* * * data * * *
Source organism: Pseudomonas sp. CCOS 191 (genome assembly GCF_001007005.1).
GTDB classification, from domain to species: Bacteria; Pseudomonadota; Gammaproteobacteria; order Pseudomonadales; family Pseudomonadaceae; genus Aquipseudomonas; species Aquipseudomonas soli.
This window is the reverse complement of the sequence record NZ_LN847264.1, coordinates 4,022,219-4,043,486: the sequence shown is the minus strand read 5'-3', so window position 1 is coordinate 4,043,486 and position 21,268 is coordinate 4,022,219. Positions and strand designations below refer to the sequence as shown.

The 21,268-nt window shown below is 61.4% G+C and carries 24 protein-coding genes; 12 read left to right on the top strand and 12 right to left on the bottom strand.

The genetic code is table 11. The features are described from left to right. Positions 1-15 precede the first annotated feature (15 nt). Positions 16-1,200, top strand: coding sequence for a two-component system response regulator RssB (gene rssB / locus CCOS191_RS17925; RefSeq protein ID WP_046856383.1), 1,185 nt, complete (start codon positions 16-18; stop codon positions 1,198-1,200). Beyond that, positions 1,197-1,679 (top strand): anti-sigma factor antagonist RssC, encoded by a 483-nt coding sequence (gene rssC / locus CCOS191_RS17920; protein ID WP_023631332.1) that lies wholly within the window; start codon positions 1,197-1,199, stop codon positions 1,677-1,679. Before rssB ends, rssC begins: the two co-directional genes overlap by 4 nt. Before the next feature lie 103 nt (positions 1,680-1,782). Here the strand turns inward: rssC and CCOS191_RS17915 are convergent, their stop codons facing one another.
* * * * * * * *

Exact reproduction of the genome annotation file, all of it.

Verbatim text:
Source organism: Pseudomonas sp. CCOS 191 (genome assembly GCF_001007005.1).
GTDB classification, from domain to species: Bacteria; Pseudomonadota; Gammaproteobacteria; order Pseudomonadales; family Pseudomonadaceae; genus Aquipseudomonas; species Aquipseudomonas soli.
This window is the reverse complement of the sequence record NZ_LN847264.1, coordinates 4,022,219-4,043,486: the sequence shown is the minus strand read 5'-3', so window position 1 is coordinate 4,043,486 and position 21,268 is coordinate 4,022,219. Positions and strand designations below refer to the sequence as shown.

The 21,268-nt window shown below is 61.4% G+C and carries 24 protein-coding genes; 12 read left to right on the top strand and 12 right to left on the bottom strand.

The genetic code is table 11. The features are described from left to right. Positions 1-15 precede the first annotated feature (15 nt). Positions 16-1,200, top strand: coding sequence for a two-component system response regulator RssB (gene rssB / locus CCOS191_RS17925; RefSeq protein ID WP_046856383.1), 1,185 nt, complete (start codon positions 16-18; stop codon positions 1,198-1,200). Beyond that, positions 1,197-1,679 (top strand): anti-sigma factor antagonist RssC, encoded by a 483-nt coding sequence (gene rssC / locus CCOS191_RS17920; protein ID WP_023631332.1) that lies wholly within the window; start codon positions 1,197-1,199, stop codon positions 1,677-1,679. Before rssB ends, rssC begins: the two co-directional genes overlap by 4 nt. Before the next feature lie 103 nt (positions 1,680-1,782). Here the strand turns inward: rssC and CCOS191_RS17915 are convergent, their stop codons facing one another.